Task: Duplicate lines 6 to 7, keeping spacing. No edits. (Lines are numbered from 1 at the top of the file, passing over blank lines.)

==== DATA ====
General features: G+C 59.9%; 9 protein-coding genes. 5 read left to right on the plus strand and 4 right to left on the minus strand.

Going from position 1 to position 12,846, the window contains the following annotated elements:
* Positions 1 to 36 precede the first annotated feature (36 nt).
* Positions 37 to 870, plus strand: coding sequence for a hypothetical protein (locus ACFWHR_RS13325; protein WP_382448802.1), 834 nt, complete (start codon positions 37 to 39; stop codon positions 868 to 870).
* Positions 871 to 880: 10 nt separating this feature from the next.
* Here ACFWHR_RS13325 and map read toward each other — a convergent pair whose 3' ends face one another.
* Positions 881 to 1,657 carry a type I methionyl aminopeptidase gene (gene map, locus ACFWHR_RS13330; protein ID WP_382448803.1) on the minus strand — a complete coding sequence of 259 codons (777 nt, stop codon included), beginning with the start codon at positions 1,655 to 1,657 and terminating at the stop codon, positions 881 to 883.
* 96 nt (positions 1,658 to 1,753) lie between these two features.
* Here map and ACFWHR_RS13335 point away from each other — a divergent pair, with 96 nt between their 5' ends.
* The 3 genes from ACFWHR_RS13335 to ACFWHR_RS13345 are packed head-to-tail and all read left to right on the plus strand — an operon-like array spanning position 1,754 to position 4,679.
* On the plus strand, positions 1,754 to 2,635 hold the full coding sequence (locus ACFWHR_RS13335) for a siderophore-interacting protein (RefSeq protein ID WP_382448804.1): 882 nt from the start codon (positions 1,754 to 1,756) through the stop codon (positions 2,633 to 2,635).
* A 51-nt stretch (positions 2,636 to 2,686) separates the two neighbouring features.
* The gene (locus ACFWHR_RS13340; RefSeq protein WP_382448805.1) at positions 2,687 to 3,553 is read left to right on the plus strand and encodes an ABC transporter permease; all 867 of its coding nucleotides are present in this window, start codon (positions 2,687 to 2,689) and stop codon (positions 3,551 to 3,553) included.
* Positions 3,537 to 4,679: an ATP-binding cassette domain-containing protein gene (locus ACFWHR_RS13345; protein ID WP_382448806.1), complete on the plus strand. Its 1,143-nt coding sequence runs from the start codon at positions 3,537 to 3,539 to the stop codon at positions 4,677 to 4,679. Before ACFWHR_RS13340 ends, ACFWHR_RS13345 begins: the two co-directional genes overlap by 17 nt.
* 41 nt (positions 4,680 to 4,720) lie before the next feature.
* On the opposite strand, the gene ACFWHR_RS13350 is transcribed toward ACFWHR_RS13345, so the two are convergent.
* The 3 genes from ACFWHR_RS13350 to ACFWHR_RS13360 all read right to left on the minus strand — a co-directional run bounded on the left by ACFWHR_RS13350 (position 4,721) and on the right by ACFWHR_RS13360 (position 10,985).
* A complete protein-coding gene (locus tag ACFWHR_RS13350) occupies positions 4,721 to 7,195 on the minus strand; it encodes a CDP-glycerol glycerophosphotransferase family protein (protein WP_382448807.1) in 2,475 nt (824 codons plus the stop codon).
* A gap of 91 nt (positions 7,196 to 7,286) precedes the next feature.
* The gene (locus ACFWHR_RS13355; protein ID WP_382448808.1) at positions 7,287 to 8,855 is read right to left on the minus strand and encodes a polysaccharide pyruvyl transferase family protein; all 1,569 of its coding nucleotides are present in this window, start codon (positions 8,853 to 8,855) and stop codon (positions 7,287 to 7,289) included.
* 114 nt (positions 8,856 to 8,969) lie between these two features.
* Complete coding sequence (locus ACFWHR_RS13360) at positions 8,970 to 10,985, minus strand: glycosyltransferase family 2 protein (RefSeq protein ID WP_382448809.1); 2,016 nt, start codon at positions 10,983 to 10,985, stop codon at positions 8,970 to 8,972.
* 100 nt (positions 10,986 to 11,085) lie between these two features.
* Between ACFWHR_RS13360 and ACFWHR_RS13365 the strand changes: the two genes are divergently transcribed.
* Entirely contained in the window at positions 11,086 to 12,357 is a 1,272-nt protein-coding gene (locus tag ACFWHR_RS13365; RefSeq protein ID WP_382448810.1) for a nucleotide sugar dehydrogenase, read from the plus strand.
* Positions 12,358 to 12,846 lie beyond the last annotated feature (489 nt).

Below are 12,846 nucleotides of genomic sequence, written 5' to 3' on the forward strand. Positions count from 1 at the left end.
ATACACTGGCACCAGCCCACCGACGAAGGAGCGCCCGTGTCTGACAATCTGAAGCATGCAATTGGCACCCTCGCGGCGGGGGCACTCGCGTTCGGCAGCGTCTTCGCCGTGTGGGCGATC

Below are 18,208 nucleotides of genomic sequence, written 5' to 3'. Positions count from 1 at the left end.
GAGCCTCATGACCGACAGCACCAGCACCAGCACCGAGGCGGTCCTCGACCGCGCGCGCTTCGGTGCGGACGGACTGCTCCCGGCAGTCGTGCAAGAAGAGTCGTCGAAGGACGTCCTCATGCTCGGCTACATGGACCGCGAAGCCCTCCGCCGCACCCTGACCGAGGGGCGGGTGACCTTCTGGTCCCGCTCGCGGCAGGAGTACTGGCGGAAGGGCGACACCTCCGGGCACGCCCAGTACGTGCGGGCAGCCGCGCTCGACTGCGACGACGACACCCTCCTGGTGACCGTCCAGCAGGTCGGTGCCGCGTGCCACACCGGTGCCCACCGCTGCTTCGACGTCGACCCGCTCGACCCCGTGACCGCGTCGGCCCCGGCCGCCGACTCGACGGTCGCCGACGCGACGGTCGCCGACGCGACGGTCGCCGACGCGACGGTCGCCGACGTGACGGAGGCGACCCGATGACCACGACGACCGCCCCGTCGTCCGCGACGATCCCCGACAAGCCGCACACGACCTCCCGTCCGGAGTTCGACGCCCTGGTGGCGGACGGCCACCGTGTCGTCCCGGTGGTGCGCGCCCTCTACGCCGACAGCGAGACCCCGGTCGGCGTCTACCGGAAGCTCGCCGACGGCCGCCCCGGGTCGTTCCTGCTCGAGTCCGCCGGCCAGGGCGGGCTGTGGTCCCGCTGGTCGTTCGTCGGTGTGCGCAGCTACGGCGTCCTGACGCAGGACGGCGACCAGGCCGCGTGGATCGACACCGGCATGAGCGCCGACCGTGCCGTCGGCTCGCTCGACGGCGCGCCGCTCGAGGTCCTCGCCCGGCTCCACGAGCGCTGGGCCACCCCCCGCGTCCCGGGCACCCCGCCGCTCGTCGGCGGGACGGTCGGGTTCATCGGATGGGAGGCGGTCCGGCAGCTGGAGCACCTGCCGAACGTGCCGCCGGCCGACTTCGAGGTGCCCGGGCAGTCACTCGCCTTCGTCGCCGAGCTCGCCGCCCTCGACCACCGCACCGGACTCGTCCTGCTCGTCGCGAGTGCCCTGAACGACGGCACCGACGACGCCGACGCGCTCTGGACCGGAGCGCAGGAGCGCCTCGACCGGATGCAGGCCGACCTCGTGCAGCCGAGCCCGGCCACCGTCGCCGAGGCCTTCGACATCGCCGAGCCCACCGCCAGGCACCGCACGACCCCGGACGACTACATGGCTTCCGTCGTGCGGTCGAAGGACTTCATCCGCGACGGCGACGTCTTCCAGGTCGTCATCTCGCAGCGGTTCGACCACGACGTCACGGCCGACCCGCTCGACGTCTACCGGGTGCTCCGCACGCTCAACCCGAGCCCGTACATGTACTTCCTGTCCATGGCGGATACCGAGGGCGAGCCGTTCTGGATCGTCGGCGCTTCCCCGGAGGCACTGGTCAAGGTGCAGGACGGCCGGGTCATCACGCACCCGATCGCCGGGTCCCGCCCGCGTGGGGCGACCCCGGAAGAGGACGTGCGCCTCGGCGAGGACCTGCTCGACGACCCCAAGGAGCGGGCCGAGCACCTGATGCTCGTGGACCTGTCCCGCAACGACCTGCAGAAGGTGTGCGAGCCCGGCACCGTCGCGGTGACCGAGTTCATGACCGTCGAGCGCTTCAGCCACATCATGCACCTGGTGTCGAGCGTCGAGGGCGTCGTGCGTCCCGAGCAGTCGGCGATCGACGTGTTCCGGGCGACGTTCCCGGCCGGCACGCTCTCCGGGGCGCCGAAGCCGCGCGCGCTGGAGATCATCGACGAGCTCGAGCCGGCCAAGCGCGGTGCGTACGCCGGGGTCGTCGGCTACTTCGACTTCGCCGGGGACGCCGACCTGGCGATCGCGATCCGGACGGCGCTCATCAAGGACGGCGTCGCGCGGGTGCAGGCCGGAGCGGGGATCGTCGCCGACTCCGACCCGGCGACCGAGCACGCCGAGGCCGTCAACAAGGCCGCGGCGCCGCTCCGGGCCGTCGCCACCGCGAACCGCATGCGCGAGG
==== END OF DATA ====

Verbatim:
* Here ACFWHR_RS13325 and map read toward each other — a convergent pair whose 3' ends face one another.
* Positions 881 to 1,657 carry a type I methionyl aminopeptidase gene (gene map, locus ACFWHR_RS13330; protein ID WP_382448803.1) on the minus strand — a complete coding sequence of 259 codons (777 nt, stop codon included), beginning with the start codon at positions 1,655 to 1,657 and terminating at the stop codon, positions 881 to 883.